I realised a long time ago that I don’t really fit in anywhere. In my various roles as a fashion blogger, actor, author, I’ve always felt a little out of place. When I was at secondary school I tried to blend in and I did a reasonable job of camouflaging my oddness. However, I was too loud and opinionated to effectively assimilate into the crowd. I was a teenager in the 90s and early 00s, when heroin chic was fashionable and images of contemporary femininity featured a gaunt, languid Kate Moss, staring blankly out of adverts for Calvin Klein. Kate looked so serene and self-possessed, I longed to emulate her etherial, silent emptiness. Everything about me seemed too much; I wore a UK size 14, I was 5 foot 9 and had 34DD boobs by the age of 13. I also had an extraverted, often manic disposition that didn’t conform with how girls were supposed to be. The Spice Girls went some way to challenging that expectation, but I wasn’t a fan of their music so I didn’t find much solace in the notion of Girl Power.
I wish I could go back in time and reassure my teenage-self that everything would be ok. It makes me sad to think of that girl with undiagnosed bipolar, plagued with bulimia and trichotillomania. It would have been helpful to have seen someone like me represented in the media and I’m glad that there are now more positive role models for young women. Although the internet and social media has much evil to answer for, there are some wonderful online activists who are quite inspiring. The Body Positive movement is a force for good and women like Megan Crabbe, aka Body Posi Panda, are encouraging women to accept their bodies and feel good in their own skin. Charli Howard is a model who challenged the fashion industry’s demand for women to be dangerously skinny. After being dropped from her agency for being ‘too big’ at a UK size 6, she now has a flourishing career as a curve model, proving that one does not need to conform to some arbitrary societal norm to be successful.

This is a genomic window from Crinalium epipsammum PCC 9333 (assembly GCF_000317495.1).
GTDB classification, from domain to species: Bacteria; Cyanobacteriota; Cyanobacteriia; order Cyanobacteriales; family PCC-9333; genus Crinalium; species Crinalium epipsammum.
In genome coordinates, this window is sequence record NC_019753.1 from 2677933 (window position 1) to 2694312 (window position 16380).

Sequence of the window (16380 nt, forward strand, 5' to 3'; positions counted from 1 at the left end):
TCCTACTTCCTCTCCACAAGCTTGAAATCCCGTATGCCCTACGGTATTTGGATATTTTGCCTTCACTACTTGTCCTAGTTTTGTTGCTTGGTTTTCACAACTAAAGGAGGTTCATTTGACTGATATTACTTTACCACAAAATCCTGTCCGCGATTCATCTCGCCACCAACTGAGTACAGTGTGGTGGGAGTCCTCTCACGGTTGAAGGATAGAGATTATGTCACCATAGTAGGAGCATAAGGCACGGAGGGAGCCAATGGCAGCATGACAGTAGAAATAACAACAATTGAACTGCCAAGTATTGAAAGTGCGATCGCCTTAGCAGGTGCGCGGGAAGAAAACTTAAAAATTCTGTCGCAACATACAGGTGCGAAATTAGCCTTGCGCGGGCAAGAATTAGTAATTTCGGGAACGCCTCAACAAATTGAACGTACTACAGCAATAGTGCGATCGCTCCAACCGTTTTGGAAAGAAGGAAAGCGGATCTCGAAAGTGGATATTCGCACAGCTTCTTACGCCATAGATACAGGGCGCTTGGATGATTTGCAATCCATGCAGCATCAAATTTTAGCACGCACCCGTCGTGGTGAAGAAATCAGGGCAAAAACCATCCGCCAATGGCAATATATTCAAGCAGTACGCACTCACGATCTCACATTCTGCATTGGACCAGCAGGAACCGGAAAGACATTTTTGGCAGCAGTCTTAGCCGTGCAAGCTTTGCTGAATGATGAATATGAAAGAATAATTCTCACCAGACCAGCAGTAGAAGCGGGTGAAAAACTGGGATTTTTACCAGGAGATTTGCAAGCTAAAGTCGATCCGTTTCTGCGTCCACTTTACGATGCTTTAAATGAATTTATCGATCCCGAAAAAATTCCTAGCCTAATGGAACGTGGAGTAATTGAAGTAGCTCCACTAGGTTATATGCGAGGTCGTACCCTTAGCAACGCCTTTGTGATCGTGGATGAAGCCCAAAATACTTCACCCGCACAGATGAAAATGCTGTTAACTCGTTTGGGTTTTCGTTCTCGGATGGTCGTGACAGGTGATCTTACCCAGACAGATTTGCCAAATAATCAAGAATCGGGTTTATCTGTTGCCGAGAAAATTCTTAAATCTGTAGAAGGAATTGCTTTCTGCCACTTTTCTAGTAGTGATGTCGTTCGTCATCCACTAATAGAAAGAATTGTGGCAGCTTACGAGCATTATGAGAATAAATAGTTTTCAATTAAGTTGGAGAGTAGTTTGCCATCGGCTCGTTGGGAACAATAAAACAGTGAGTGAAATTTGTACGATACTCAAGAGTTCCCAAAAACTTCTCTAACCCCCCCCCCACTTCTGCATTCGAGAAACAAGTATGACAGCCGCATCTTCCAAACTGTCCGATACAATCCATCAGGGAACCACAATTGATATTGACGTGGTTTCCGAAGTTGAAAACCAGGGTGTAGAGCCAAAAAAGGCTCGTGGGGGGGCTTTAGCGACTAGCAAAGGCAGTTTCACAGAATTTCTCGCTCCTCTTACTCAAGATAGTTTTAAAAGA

One of the pleasures of getting older is caring less about other people’s opinions. When I realised the folly of trying to fit into a mould that was not built for me, life became easier. I stopped dressing like everyone else and started to experiment with my style. Sometimes those experiments didn’t work out too well, like the phase when I was into PVC tutus, or when I thought a pearl tiara worn with denim was a good idea. I don’t cringe when I think back to my past self as I had fun figuring out how I wanted to express myself. I now dress to please myself and I don’t mind if my look is in fashion, or if the people around me happen to like it.
Accepting who you really are takes time and it can be painful as it requires making peace with the personality traits that don’t make you proud. I found that taking an unflinching, but compassionate look at my strengths and weaknesses helped me accept my whole self. I still struggle with body hangups and the thought patterns associated with my eating disorder have never really gone away. However, I’m working towards full recovery and as I’ve accepted myself emotionally, I’m finding that I’m becoming more comfortable with my body.
Loving your whole self means that you are less reliant on external validation. Pretending to be something you’re not or striving for perfection is a recipe for loneliness and discontent; aim instead for imperfect authenticity.